I, unlike the waiters of this establishment, am speechless.. fortunatley I am not write-less and so the review may continue.
Cencio La Parolaccia: Rag the Swearword.
[I am little dumbfounded by this ‘cencio’ and have a feeling it may be dialect for censor but every dictionary translates it merely as ‘rag’, please shed light if you have the vocabulary torch.. all I know is that it was the nickname of the founder Vincenzo “Cencio” de Santis ]
Having been turned away from Da Augusto and Le Mani in Pasta due to a foolish lack of reservation, my perfect first evening with my surprise guests of mother and brother had started to take a turn for the worse. I was in the middle of requesting a little patience when rain started to fall and, as it would a plant, nurtured the red horns on my mother’s head to blossom and grow. I realized that my particularity for food was no longer appreciated, so we dashed into the nearest cover – Cencio La Parolaccia.
Those who have seen the Rocky Horror Show will understand me when I say that we felt like Brad and Janet. There was a light burning in the Trasteverian place, so we’d entered for shelter from the storm. We were shown hospitality, but that from an alien planet in the form of a musical that shocked but also amused us… fortunately whilst the experience was rocky, nothing to this name was created and we left in our original clothing rather than suspenders and a feather boa.
I do like getting carried away…
The first impressions of this establishment were nothing out of the ordinary, it has the feel of a simple family run joint with well-intentioned but boisterous waiters. We were squished onto a tiny table with a lovely German couple despite the many empty seats (though these filled up as the clock struck 21:00), this ultimately worked in our advantage as they because the windbreak to this ‘experience’. Having been seated, we were given our waterwine glass, though I guess it would have been frightfully gluttonous to have two beverages on the go at once. The meal arrived and we learnt that salt, pepper or even dressing for the salad were really a no-go. Having been denied his request our rebellious German friend had tried to sneak some from an empty table before receiving a slap on the wrist and having his condiments confiscated. As the venue started to fill the euro-cheese keyboard was switched on and my family members cringed as a rather tuneless rendition of ‘o sole mio’, and other such clichés, were loudly churned out by the winking crooner in the corner. Whilst they were wincing I, as the only Italian speaker, was sat in shock, suddenly all too aware of the ‘Paroloacchia’ in the title. The sweet sunny song was suddenly a string of poorly rhymed obscenities. When the music stopped the patrons became the victims and as the waiter announced on the microphone, oh so wittily, that our German friend was a real ‘Richard*’ we realized this might not be the place for us. I was stuck in the middle of the table translating these profanities when a group of 16 year old girls walked in, much to the 60 year old waiter’s pleasure, and he grinned as he announced that he was going to show these ‘Ladies of Negotiable Affections*’ to their table. Whilst I was tutt-ed in the background preparing a rant on feminism in my head, the young girls were giggling wholeheartedly and relishing on the attention and crude humor. CLP was founded in 1941 and has since become (in)famous, maybe it wasn’t the place for a family reunion, but I can imagine that with a group of inebriated (and Italian speaking) friends it could be a lot of fun. The food (5 novels later) was very traditional, delicious, and well-priced, there is not a great variety but all the typical dishes are served, including my beloved Bucatini which somehow was forgotten when Carbonara and Arabbiata were exported abroad.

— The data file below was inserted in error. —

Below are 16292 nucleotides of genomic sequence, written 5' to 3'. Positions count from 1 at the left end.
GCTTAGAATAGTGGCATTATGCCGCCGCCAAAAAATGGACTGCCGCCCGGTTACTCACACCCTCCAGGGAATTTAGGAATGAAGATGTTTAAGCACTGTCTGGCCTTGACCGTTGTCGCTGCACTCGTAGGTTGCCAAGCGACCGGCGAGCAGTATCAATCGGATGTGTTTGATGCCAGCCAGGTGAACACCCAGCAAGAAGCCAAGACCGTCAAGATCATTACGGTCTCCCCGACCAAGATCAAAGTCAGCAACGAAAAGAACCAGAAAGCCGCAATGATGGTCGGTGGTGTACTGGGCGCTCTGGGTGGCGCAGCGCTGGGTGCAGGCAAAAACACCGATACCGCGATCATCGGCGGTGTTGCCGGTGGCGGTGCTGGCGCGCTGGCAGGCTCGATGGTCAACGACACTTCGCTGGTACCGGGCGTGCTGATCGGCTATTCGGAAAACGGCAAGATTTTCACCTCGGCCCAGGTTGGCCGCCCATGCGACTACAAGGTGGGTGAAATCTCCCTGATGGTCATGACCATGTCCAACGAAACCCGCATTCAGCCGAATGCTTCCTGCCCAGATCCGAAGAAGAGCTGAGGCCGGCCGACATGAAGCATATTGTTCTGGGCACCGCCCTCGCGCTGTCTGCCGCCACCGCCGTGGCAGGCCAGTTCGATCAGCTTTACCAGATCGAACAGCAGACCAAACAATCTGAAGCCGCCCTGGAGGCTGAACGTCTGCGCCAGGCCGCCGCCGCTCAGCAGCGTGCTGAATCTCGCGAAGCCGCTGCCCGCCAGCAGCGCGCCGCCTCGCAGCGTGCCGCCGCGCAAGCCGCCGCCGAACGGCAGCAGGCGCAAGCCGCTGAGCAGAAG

So would I recommend this restaurant? Yes, on three conditions…
1) Do be unsuspecting
2) Wear your thicker skin
3) Don’t fill your only glass with water…